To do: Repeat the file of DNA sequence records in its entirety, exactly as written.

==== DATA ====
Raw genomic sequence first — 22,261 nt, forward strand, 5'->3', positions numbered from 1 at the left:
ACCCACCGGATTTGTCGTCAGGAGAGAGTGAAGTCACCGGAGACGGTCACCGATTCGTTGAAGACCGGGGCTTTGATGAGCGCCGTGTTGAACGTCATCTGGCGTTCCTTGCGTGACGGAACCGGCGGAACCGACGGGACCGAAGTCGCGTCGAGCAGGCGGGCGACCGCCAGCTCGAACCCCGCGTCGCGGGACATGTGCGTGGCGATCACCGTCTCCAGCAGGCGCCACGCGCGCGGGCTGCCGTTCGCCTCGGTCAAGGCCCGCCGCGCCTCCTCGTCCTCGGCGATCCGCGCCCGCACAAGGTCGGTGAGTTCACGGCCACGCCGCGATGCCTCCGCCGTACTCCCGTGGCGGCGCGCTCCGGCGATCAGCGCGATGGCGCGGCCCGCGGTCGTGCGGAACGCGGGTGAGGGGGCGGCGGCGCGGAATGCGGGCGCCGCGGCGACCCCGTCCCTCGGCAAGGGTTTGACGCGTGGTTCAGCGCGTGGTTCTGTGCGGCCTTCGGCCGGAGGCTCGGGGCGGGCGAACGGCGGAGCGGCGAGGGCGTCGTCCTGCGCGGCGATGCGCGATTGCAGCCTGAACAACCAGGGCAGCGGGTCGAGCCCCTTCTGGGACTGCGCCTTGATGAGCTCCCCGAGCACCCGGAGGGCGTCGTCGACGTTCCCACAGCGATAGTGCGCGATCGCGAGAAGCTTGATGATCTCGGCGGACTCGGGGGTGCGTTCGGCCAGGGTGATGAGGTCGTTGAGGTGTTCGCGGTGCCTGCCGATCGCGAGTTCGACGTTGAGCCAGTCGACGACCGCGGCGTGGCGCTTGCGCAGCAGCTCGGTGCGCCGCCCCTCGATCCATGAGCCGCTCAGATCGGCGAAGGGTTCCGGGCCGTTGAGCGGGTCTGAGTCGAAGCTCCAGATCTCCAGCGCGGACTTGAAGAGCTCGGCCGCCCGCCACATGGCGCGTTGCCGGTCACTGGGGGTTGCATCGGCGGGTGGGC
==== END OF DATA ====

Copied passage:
Raw genomic sequence first — 22,261 nt, forward strand, 5'->3', positions numbered from 1 at the left:
ACCCACCGGATTTGTCGTCAGGAGAGAGTGAAGTCACCGGAGACGGTCACCGATTCGTTGAAGACCGGGGCTTTGATGAGCGCCGTGTTGAACGTCATCTGGCGTTCCTTGCGTGACGGAACCGGCGGAACCGACGGGACCGAAGTCGCGTCGAGCAGGCGGGCGACCGCCAGCTCGAACCCCGCGTCGCGGGACATGTGCGTGGCGATCACCGTCTCCAGCAGGCGCCACGCGCGCGGGCTGCCGTTCGCCTCGGTCAAGGCCCGCCGCGCCTCCTCGTCCTCGGCGATCCGCGCCCGCACAAGGTCGGTGAGTTCACGGCCACGCCGCGATGCCTCCGCCGTACTCCCGTGGCGGCGCGCTCCGGCGATCAGCGCGATGGCGCGGCCCGCGGTCGTGCGGAACGCGGGTGAGGGGGCGGCGGCGCGGAATGCGGGCGCCGCGGCGACCCCGTCCCTCGGCAAGGGTTTGACGCGTGGTTCAGCGCGTGGTTCTGTGCGGCCTTCGGCCGGAGGCTCGGGGCGGGCGAACGGCGGAGCGGCGAGGGCGTCGTCCTGCGCGGCGATGCGCGATTGCAGCCTGAACAACCAGGGCAGCGGGTCGAGCCCCTTCTGGGACTGCGCCTTGATGAGCTCCCCGAGCACCCGGAGGGCGTCGTCGACGTTCCCACAGCGATAGTGCGCGATCGCGAGAAGCTTGATGATCTCGGCGGACTCGGGGGTGCGTTCGGCCAGGGTGATGAGGTCGTTGAGGTGTTCGCGGTGCCTGCCGATCGCGAGTTCGACGTTGAGCCAGTCGACGACCGCGGCGTGGCGCTTGCGCAGCAGCTCGGTGCGCCGCCCCTCGATCCATGAGCCGCTCAGATCGGCGAAGGGTTCCGGGCCGTTGAGCGGGTCTGAGTCGAAGCTCCAGATCTCCAGCGCGGACTTGAAGAGCTCGGCCGCCCGCCACATGGCGCGTTGCCGGTCACTGGGGGTTGCATCGGCGGGTGGGC